Biographical and Critical Essays: Reprinted from Reviews, with Additions and Corrections

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Longman, Brown, Green, Longmans, and Roberts, 1858
 

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Stran 45 - Peace, peace ! but there is no peace. The war is actually begun. The next gale that sweeps from the north will bring to our ears the clash of resounding arms. Our brethren are already in the field. Why stand we here idle ? What is it that gentlemen wish ? What would they have ? Is life so dear, or peace so sweet, as to be purchased at the price of chains and slavery ? Forbid it, Almighty God ! I know not what course others may take ; but, as for me, give me liberty, or give me death!
Stran 44 - They tell us, sir, that we are weak ; unable to cope with so formidable an adversary. But when shall we be stronger ? Will it be the next week, or the next year...
Stran 55 - I see clearly, through this day's business. You and I indeed may rue it. We may not live to the time when this Declaration shall be made good. We may die; die, colonists; die, slaves; die, it may be, ignominiously and on the scaffold. Be it so ; be it so ! If it be the pleasure of Heaven that my country shall require the poor offering of my life, the victim shall be ready at the appointed hour of sacrifice, come when that hour may.
Stran 87 - A sense of duty pursues us ever. It is omnipresent, like the Deity. If we take to ourselves the wings of the morning, and dwell in the uttermost parts of the sea, duty performed or duty violated is still with us, for our happiness or our misery.
Stran 422 - Behold him, while he is doing — it seemeth rather a refreshing warmth, than a scorching heat, that he is so passive to. How equably he twirleth round the string! — Now he is just done. To see the extreme sensibility of that tender age, he hath wept out his pretty eyes — radiant jellies — shooting stars 8 — See him in the dish, his second cradle, how meek he lieth!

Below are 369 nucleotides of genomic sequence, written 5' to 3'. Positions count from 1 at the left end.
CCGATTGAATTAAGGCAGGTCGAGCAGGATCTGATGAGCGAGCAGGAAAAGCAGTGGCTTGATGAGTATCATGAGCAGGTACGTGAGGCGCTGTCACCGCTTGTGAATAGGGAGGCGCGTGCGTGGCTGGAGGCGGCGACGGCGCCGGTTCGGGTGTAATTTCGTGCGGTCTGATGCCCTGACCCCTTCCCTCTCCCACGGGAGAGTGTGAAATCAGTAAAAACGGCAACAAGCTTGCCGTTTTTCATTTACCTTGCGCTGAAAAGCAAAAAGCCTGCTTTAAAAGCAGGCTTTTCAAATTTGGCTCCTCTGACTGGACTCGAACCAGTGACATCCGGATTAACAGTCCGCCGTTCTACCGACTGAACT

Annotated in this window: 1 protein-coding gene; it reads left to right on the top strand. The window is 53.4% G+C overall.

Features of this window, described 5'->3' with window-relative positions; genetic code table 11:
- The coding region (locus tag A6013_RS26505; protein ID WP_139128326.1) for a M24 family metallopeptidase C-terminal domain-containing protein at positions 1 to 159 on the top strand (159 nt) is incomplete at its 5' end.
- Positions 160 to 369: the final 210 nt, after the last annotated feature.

Stran 59 - If you speak of eloquence, Mr. Rutledge, of South Carolina, is by far the greatest orator ; but if you speak of solid information and sound judgment, Colonel Washington is unquestionably the greatest man on that floor.
Stran 86 - Was it the winter's storm, beating upon the houseless heads of women and children ; was it hard labor and spare meals ; was it disease ; was it the tomahawk ; was it the deep malady of a blighted hope- a ruined enterprise, and a broken heart, aching in its last moments, at the recollection of the loved and left beyond the sea ; was it some, or all of these united, that hurried this forsaken company to their melancholy fate...
Stran 43 - Treason !" cried the Speaker. " Treason! treason !" echoed from every part of the house. It was one of those trying moments which is decisive of a character.
Stran 68 - Westward the course of empire takes its way; The four first acts already past, A fifth shall close the drama with the day : Time's noblest offspring is the last.
Stran 86 - And is it possible that neither of these causes, that not all combined, were able to blast this bud of hope ? Is it possible that, from a beginning so feeble, so frail, so worthy, not so much of admiration as of pity, there has gone forth a progress so steady, a growth so wonderful, a reality so important, a promise yet to be fulfilled so glorious...

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